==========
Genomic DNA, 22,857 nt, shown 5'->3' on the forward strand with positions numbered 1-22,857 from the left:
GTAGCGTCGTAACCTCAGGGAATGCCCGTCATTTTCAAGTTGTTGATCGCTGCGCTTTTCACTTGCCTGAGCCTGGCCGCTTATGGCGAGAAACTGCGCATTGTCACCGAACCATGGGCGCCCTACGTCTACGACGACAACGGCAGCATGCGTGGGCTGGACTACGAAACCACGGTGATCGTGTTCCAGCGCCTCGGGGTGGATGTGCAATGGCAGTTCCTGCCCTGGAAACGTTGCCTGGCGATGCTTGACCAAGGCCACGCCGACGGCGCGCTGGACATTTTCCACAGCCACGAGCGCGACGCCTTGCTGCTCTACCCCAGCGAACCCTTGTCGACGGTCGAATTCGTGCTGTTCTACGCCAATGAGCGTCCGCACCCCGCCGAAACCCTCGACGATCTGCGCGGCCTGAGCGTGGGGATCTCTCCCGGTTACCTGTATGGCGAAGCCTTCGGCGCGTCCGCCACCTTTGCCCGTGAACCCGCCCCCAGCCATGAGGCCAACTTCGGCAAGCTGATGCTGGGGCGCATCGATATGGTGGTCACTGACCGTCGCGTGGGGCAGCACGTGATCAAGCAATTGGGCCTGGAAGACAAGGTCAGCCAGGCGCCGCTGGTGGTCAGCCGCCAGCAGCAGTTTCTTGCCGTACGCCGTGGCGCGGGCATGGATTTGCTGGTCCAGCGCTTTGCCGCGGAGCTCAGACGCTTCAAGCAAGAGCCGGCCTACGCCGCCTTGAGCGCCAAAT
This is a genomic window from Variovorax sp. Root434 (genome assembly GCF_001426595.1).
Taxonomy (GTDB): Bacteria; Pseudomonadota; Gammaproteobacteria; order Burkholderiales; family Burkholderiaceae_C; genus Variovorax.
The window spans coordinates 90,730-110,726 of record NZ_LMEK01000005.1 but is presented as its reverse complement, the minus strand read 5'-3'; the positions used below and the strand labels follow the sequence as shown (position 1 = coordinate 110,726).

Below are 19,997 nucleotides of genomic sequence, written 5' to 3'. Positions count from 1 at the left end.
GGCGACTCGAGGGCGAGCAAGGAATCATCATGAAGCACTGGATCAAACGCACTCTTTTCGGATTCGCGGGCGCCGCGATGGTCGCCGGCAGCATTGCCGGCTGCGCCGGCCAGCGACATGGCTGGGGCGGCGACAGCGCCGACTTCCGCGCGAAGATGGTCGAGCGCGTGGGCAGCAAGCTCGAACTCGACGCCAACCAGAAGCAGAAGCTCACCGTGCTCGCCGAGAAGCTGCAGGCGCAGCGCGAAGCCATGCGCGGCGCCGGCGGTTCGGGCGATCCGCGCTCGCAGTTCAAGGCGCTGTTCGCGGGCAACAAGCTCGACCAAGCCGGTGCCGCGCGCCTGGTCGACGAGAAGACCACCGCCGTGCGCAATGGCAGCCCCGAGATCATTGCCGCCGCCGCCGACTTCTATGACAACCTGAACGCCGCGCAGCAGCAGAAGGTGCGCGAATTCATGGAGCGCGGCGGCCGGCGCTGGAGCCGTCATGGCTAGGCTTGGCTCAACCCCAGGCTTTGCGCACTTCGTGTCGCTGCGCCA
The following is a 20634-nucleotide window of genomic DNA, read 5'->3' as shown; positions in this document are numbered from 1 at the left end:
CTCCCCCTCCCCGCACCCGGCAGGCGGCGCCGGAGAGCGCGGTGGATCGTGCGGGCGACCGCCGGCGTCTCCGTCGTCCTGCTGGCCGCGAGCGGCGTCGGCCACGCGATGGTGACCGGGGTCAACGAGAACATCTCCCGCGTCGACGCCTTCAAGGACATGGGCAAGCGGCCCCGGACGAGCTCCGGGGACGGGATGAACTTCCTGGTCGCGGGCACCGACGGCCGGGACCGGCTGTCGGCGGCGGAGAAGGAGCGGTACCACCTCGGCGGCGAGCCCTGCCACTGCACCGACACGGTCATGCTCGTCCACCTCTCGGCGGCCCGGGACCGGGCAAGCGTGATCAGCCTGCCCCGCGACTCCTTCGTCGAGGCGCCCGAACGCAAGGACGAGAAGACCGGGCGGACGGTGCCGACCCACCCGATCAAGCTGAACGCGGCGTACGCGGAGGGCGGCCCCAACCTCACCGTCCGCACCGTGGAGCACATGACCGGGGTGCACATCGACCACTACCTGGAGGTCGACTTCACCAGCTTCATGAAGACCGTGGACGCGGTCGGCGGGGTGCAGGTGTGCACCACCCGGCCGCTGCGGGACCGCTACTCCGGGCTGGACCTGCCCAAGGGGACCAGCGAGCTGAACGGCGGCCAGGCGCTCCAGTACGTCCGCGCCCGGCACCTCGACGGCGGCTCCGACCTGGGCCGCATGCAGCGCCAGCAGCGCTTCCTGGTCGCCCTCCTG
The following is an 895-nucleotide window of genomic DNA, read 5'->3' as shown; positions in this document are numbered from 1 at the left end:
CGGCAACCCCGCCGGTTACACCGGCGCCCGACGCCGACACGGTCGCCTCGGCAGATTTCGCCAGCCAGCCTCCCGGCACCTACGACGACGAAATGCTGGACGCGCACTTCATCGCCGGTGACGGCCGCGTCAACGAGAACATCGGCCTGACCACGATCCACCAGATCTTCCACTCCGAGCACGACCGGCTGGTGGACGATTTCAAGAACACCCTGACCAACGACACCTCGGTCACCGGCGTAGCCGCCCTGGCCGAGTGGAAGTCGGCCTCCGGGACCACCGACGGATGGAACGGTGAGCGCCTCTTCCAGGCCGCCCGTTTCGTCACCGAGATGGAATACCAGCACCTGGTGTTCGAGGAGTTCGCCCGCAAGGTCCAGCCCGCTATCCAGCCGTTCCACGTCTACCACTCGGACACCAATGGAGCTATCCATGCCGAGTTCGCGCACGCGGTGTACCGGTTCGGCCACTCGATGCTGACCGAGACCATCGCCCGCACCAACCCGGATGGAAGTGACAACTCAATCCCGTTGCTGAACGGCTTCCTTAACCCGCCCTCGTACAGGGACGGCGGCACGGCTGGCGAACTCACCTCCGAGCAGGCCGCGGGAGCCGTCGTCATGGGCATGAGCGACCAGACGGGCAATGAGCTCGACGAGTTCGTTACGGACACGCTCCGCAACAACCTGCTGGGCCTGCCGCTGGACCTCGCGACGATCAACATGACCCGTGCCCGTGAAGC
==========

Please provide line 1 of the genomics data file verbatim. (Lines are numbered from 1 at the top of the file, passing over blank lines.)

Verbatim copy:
Genomic DNA, 22,857 nt, shown 5'->3' on the forward strand with positions numbered 1-22,857 from the left: